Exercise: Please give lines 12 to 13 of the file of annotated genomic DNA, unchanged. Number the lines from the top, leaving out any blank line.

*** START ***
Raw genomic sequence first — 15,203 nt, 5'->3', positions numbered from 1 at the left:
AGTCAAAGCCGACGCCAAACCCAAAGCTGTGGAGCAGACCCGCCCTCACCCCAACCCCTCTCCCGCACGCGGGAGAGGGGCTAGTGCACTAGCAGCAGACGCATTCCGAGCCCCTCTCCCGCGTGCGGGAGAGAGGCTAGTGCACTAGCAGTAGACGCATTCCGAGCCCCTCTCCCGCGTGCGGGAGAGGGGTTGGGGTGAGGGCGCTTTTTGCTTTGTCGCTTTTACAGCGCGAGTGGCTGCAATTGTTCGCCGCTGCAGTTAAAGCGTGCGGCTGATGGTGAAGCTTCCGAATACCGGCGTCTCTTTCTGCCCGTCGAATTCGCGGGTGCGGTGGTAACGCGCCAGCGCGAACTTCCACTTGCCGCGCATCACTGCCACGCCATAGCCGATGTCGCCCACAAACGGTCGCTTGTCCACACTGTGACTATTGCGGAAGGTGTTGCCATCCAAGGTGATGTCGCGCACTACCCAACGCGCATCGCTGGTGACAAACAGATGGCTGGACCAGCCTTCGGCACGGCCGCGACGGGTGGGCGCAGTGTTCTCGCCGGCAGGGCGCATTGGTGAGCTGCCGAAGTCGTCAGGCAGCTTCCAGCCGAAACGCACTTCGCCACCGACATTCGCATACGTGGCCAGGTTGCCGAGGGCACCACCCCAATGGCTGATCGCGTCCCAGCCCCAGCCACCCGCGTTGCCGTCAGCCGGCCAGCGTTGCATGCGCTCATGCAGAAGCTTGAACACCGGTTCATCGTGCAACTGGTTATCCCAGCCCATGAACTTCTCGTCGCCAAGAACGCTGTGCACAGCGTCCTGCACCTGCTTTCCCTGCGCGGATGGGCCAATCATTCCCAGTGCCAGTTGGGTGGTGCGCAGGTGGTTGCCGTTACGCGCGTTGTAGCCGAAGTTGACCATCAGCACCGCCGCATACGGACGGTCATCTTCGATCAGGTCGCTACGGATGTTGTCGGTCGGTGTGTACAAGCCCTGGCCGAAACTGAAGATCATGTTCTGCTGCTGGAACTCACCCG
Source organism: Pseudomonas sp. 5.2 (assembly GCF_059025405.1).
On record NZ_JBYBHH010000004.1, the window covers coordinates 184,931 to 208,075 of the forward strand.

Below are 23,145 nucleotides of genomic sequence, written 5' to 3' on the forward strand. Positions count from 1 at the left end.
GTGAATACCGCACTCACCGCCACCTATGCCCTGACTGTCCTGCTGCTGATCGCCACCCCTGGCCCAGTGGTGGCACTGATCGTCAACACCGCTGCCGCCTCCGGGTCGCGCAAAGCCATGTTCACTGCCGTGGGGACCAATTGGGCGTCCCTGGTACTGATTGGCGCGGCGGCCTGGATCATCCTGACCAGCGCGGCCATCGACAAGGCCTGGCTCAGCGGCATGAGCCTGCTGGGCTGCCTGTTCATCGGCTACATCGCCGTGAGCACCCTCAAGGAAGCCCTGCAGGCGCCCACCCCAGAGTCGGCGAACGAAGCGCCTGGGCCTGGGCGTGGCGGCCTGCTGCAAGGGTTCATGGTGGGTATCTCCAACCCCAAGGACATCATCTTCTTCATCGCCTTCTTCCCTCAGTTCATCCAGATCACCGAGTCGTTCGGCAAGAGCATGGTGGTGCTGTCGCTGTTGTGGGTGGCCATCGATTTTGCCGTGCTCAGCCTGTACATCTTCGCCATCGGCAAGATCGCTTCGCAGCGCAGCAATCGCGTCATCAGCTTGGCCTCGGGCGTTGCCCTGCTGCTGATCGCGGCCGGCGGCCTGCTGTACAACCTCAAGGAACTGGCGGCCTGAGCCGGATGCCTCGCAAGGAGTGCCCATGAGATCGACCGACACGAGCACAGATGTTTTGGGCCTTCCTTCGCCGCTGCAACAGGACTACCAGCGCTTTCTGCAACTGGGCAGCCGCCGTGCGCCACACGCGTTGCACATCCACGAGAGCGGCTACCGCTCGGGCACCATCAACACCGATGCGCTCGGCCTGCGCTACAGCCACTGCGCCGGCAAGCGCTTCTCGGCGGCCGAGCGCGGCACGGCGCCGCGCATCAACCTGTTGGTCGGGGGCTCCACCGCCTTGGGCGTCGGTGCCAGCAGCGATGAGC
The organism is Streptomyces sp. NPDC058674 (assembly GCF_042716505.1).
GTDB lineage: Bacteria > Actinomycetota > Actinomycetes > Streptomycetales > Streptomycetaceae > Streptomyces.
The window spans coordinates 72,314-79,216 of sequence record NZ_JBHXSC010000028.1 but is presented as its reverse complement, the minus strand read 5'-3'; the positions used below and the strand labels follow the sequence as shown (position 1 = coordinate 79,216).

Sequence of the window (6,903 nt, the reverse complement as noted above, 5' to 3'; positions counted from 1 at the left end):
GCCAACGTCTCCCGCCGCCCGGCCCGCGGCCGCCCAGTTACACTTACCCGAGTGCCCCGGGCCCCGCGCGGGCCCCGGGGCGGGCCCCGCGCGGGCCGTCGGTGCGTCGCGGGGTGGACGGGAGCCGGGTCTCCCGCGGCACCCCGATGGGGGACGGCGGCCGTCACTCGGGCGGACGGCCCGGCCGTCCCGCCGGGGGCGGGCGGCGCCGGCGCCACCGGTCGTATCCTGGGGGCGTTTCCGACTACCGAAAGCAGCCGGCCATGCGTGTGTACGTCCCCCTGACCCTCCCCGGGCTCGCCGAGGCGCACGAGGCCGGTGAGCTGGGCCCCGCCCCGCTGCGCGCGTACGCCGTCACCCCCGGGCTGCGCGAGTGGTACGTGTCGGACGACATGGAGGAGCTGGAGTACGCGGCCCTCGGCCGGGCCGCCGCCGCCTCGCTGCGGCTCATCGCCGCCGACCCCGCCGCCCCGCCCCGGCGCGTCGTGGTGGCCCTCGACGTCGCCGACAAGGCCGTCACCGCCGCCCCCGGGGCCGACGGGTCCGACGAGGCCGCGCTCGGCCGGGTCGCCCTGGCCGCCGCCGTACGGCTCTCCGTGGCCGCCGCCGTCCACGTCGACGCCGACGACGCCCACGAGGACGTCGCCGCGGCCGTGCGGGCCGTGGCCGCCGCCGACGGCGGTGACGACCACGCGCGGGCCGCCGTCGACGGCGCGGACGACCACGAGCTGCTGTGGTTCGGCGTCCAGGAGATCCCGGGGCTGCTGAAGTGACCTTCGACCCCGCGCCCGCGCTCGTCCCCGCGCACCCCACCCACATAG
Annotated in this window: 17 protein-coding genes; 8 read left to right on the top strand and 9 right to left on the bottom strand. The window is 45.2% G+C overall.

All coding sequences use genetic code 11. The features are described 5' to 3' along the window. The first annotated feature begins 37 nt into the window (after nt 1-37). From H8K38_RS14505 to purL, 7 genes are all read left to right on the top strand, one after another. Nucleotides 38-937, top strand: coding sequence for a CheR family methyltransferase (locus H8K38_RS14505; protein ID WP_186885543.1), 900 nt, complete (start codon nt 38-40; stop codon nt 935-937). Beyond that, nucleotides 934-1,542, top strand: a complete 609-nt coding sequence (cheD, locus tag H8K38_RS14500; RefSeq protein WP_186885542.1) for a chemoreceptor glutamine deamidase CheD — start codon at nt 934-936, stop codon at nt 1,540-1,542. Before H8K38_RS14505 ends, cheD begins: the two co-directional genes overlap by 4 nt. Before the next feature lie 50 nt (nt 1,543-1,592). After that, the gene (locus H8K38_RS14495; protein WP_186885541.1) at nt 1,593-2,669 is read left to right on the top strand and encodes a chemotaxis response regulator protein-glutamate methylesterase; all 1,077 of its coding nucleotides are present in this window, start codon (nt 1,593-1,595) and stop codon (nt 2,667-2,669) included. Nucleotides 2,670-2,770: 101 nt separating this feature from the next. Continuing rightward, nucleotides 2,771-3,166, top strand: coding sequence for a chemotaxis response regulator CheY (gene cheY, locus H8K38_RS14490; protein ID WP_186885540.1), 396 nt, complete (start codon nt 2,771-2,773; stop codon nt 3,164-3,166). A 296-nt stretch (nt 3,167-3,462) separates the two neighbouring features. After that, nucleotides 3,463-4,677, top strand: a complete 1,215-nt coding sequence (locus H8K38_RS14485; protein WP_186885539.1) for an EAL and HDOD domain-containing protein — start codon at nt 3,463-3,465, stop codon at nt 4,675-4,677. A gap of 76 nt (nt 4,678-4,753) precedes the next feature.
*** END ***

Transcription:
Annotated in this window: 17 protein-coding genes; 8 read left to right on the top strand and 9 right to left on the bottom strand. The window is 45.2% G+C overall.

All coding sequences use genetic code 11. The features are described 5' to 3' along the window. The first annotated feature begins 37 nt into the window (after nt 1-37). From H8K38_RS14505 to purL, 7 genes are all read left to right on the top strand, one after another. Nucleotides 38-937, top strand: coding sequence for a CheR family methyltransferase (locus H8K38_RS14505; protein ID WP_186885543.1), 900 nt, complete (start codon nt 38-40; stop codon nt 935-937). Beyond that, nucleotides 934-1,542, top strand: a complete 609-nt coding sequence (cheD, locus tag H8K38_RS14500; RefSeq protein WP_186885542.1) for a chemoreceptor glutamine deamidase CheD — start codon at nt 934-936, stop codon at nt 1,540-1,542. Before H8K38_RS14505 ends, cheD begins: the two co-directional genes overlap by 4 nt. Before the next feature lie 50 nt (nt 1,543-1,592). After that, the gene (locus H8K38_RS14495; protein WP_186885541.1) at nt 1,593-2,669 is read left to right on the top strand and encodes a chemotaxis response regulator protein-glutamate methylesterase; all 1,077 of its coding nucleotides are present in this window, start codon (nt 1,593-1,595) and stop codon (nt 2,667-2,669) included. Nucleotides 2,670-2,770: 101 nt separating this feature from the next. Continuing rightward, nucleotides 2,771-3,166, top strand: coding sequence for a chemotaxis response regulator CheY (gene cheY, locus H8K38_RS14490; protein ID WP_186885540.1), 396 nt, complete (start codon nt 2,771-2,773; stop codon nt 3,164-3,166). A 296-nt stretch (nt 3,167-3,462) separates the two neighbouring features. After that, nucleotides 3,463-4,677, top strand: a complete 1,215-nt coding sequence (locus H8K38_RS14485; protein WP_186885539.1) for an EAL and HDOD domain-containing protein — start codon at nt 3,463-3,465, stop codon at nt 4,675-4,677. A gap of 76 nt (nt 4,678-4,753) precedes the next feature.